Questions & Answers

    © 2013 Christin Sander


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      • ChristinS profile imageAUTHOR

        Christin Sander 

        8 months ago from Midwest

        Thank you so much for the lovely comment. I don't consider myself to have a childlike heart honestly, but I do have a true love for people and want to see more people recognize their special qualities. I appreciate you taking the time to comment :)

      • Sean Dragon profile image

        Ioannis Arvanitis 

        8 months ago from Greece, Almyros

        "We live in a society that feeds us unrealistic ideas". This is really the cause of many ruined lives. Respect for your try! I see something precious in your article. The clear heart of a child and true love for the others. I admire those. Keep up the good work. The world needs articles like this one.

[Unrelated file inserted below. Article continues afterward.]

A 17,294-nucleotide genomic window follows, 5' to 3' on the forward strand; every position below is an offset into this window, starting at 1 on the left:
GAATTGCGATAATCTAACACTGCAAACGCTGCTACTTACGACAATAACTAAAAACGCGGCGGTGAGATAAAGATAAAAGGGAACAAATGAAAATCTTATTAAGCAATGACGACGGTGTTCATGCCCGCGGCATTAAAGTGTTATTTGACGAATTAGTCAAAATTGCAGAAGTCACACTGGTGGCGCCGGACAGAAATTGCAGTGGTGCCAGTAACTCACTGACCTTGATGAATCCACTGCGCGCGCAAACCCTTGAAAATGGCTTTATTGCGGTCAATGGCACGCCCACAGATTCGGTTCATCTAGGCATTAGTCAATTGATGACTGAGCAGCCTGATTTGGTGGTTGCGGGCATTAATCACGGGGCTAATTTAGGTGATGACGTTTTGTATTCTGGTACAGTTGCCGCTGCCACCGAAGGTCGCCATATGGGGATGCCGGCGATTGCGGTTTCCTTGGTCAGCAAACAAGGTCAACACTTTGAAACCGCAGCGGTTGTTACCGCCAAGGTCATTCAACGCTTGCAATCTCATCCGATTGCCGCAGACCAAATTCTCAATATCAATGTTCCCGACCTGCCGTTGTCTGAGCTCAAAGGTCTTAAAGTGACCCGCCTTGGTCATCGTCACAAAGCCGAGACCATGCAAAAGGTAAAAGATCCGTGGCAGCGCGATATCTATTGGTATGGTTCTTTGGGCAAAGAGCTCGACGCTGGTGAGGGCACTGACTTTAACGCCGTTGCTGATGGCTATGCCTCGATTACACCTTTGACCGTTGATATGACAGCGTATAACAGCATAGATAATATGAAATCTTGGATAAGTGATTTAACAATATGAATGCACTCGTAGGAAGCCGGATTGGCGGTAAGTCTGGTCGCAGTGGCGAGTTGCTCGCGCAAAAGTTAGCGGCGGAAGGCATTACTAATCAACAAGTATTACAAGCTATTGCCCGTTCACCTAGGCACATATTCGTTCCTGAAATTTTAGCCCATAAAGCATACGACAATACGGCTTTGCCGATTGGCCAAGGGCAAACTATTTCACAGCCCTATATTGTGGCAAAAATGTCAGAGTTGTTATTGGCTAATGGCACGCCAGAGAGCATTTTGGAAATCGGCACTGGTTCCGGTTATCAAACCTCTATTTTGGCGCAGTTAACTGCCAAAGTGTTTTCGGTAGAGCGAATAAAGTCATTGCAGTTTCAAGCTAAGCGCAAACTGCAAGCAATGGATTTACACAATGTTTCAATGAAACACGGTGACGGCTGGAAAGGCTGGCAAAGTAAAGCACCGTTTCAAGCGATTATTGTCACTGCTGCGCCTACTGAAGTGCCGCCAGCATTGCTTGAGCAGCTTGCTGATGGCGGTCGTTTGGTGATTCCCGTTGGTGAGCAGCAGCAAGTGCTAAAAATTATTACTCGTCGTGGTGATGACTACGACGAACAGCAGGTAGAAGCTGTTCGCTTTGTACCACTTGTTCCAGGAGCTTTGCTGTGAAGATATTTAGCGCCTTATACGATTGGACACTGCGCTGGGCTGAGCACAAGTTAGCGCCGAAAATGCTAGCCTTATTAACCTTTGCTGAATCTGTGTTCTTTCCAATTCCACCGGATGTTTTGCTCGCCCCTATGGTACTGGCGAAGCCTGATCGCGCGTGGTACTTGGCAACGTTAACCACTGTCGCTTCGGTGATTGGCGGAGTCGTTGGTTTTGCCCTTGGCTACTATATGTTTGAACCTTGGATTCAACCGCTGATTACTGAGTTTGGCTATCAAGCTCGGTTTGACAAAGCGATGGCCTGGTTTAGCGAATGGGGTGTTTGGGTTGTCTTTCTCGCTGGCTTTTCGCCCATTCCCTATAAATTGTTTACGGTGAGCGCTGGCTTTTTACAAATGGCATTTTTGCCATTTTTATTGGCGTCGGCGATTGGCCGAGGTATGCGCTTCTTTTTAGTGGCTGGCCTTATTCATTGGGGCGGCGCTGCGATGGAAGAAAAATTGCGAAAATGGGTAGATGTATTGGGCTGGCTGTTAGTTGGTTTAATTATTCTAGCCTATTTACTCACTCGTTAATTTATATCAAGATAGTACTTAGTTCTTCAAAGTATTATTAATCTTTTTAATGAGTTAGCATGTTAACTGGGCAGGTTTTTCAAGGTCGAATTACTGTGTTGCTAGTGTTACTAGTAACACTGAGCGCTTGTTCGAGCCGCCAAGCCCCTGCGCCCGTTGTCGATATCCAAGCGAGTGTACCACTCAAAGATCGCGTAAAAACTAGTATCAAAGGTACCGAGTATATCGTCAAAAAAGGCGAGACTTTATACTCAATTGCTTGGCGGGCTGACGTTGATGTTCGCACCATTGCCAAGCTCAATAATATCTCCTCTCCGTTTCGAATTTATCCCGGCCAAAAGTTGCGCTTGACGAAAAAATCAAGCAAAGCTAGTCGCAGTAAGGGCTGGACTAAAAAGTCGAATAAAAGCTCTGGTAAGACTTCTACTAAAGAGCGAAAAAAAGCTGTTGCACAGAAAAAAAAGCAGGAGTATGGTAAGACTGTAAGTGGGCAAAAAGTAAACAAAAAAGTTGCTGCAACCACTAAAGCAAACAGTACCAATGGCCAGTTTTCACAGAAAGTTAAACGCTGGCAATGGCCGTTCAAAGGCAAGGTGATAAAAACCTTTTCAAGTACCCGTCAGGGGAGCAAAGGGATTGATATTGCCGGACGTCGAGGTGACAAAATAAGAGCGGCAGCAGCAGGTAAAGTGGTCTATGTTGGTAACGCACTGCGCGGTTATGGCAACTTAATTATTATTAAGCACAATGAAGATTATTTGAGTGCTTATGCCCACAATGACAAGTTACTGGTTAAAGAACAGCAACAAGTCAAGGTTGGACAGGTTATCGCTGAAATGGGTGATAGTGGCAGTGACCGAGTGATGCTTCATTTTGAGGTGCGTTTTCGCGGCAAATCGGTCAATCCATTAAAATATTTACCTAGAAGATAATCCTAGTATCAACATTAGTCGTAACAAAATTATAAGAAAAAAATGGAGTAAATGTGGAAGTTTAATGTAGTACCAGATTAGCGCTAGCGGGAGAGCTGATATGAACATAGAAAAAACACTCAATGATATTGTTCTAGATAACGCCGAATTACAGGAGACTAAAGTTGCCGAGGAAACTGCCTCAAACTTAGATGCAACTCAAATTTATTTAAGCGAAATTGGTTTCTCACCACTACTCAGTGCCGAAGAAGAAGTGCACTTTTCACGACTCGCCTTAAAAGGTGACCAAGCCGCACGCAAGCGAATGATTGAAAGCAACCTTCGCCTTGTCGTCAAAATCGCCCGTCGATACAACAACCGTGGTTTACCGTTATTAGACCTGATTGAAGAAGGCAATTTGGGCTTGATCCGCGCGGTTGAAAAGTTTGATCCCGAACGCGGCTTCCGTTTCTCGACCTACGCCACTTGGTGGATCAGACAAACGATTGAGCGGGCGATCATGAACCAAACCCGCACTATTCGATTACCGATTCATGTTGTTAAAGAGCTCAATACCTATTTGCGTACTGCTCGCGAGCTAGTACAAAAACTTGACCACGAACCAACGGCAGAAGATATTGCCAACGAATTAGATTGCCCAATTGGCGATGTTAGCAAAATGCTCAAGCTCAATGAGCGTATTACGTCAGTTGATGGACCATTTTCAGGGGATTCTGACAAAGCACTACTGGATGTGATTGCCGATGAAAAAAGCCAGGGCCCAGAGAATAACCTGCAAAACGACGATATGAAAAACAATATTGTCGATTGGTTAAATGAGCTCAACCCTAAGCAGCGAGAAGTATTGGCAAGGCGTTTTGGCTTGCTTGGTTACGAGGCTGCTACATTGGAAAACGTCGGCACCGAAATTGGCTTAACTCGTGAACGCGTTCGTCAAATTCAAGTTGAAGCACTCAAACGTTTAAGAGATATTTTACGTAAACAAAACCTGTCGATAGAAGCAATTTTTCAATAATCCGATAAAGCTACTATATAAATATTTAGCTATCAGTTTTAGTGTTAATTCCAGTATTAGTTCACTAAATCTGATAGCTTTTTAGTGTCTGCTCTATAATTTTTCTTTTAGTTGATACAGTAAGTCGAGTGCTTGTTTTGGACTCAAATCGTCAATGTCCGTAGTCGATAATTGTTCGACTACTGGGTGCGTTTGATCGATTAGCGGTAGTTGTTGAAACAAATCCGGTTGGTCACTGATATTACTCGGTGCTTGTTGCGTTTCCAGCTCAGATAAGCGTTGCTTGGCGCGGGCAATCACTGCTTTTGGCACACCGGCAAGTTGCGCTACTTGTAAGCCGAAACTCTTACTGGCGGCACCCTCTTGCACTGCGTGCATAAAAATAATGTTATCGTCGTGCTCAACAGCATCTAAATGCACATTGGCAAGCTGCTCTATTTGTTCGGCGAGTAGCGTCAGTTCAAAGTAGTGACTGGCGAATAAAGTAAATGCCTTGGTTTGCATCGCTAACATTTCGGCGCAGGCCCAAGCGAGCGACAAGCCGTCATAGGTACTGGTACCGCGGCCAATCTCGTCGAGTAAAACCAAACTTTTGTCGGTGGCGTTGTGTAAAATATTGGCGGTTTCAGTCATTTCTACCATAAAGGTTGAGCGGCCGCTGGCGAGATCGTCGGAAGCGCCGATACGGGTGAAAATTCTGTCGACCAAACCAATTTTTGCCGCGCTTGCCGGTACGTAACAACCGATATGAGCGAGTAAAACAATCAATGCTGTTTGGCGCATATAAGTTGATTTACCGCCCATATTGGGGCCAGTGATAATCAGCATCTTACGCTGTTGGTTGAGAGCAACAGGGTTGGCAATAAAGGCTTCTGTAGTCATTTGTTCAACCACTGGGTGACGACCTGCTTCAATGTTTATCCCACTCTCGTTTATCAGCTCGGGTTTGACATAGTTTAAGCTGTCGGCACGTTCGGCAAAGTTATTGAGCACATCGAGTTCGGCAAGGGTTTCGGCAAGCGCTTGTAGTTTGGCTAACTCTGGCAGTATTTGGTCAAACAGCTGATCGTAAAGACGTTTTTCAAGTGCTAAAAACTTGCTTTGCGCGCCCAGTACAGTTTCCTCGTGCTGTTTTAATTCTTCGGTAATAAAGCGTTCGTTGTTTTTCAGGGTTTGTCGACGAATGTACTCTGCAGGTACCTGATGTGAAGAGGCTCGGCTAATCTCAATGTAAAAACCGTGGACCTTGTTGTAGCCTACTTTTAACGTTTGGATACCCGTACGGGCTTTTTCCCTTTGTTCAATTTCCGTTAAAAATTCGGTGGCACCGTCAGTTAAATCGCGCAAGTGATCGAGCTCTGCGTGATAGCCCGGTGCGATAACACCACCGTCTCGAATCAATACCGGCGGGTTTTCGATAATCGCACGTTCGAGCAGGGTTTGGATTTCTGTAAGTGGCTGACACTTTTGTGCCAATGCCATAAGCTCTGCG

• ChristinS profile imageAUTHOR

        Christin Sander 

        13 months ago from Midwest

        You're most welcome Sonia, so glad you enjoyed the article :)

      • SoniaSylart profile image

        Sonia Sylart 

        13 months ago from UK

        In particular I found what you said about procrastination to be very illuminating. I'm bookmarking this page to re-read because there's lots of useful advice to take on board. Thanks for a very thought provoking read.

      • ChristinS profile imageAUTHOR

        Christin Sander 

        3 years ago from Midwest

        Thanks so much for the read and comment Marilyn - much appreciated and I'm glad you enjoyed the hub. :)

      • Marilyn Fritz profile image


        3 years ago from Nevada